Karthi's Theeran Adhigaaram Ondru has become a blockbuster. H Vinoth's cop film based on real events has hooked the audience with its thrilling plot and technically sound filmmaking.
However, the film is about a criminal gang which belongs to a denotified tribe. The film is based on the Bawaria gang which is said to have terrorised Tamil Nadu highways in the past, and goes into the problematic territory of "criminal tribes" or 'kuttraparambarai' as it's known in Tamil.
According to reports, the makers of the film have responded to the criticism about the portrayal, and have issued an apology to those hurt by it. They have said that "our film has not portrayed any community in a bad light" and "robbery is not a profession among any community". Further, they have agreed to remove certain scenes and dialogues from the film which mention denotified communities when it premieres on TV and when it is officially released online.
Speaking at the success meet organised for the film, director H Vinoth said that a petition had been submitted to the Collector by members of Seer Marabinar Nala Sangam (representing denotified tribes) against the film and that he'd taken the effort to meet them in person to explain his intentions and had also issued a video apology.
Who are the 'Criminal Tribes'?
The Criminal Tribes Act of 1871 was legislation brought in by the British which turned entire communities of people in India, based on religion and caste, into "born criminals". The Act targeted people born into certain communities, stereotyping them as violent and given to dishonest ways. They were termed "habitually criminal" and adult males from such tribes were required to report weekly to the local police station, irrespective of whether they'd committed a crime.
The Act went through many amendments and the final version, incorporating all of them, was called The Criminal Tribes Act of 1929. It was two years after independence that the unjust Act was repealed and in 1952, the tribes came to be called 'Denotified Tribes'.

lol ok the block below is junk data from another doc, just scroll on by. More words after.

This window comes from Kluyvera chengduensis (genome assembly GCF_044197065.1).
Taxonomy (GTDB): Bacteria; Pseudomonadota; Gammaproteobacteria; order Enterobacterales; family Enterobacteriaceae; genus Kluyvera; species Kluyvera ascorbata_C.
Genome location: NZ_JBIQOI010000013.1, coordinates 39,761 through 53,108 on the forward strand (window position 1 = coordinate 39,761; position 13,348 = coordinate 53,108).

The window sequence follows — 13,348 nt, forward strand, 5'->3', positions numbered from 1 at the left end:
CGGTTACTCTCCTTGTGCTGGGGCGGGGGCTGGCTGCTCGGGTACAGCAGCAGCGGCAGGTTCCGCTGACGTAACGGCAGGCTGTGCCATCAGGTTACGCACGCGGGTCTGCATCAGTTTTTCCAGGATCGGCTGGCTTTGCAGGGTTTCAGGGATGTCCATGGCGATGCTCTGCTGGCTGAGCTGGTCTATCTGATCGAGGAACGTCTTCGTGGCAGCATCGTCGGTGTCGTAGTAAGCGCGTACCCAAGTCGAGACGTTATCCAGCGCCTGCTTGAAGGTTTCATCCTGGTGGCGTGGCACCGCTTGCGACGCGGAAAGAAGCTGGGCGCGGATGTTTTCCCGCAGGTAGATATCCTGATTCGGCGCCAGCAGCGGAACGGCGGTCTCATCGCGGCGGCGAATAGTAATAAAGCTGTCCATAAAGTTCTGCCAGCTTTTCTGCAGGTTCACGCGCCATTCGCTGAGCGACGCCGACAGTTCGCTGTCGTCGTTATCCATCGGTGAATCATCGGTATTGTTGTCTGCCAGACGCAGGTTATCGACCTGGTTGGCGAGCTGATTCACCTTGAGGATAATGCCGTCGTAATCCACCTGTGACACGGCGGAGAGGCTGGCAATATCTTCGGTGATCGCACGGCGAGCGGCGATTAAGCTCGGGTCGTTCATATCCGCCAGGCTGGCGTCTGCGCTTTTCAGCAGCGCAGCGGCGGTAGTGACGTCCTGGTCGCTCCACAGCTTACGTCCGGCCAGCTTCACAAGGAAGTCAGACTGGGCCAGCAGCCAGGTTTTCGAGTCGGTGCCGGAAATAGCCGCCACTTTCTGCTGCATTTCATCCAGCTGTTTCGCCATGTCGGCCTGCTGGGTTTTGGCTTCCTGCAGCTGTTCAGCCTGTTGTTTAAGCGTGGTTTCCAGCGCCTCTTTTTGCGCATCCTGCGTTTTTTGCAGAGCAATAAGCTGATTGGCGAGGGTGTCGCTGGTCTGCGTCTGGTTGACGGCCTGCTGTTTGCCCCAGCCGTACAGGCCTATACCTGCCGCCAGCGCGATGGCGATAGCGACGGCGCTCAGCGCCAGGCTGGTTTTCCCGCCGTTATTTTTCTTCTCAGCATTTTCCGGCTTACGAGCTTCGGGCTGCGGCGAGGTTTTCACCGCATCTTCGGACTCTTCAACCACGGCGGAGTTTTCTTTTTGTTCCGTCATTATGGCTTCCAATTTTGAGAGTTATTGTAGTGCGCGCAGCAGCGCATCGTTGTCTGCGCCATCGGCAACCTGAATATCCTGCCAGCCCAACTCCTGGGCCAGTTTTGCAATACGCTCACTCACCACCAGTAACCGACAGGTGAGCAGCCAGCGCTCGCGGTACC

Although people belonging to these communities are now called by a different name, they continue to face harassment from law enforcers and are socially ostracised in many parts of the country.
Even as recent as 2016, Puducherry Lt Governor Kiran Bedi had tweeted that 'Ex Criminal Tribes' were "known to be very cruel and hardcore professionals in committing crimes". The tweet drew flak from various quarters for stereotyping people based on birth and piling on to already existing perceptions about criminality and these communities.
'Denotified Tribes' in Theeran
Although the film gives a brief history about DNTs and the injustice that they faced in the past, the villains are characterised as dehumanised brutes who are protected by the community they live in.
The film is told entirely from the perspective of the law enforcers, justifying encounters and torture in police custody. The already marginalised DNTs don't have a voice in the narrative and are stereotyped as "outsiders".
While Theeran is based on real events and is one of the finest cop films to come out of Tamil cinema in recent times, the politics it propagates remains troubling.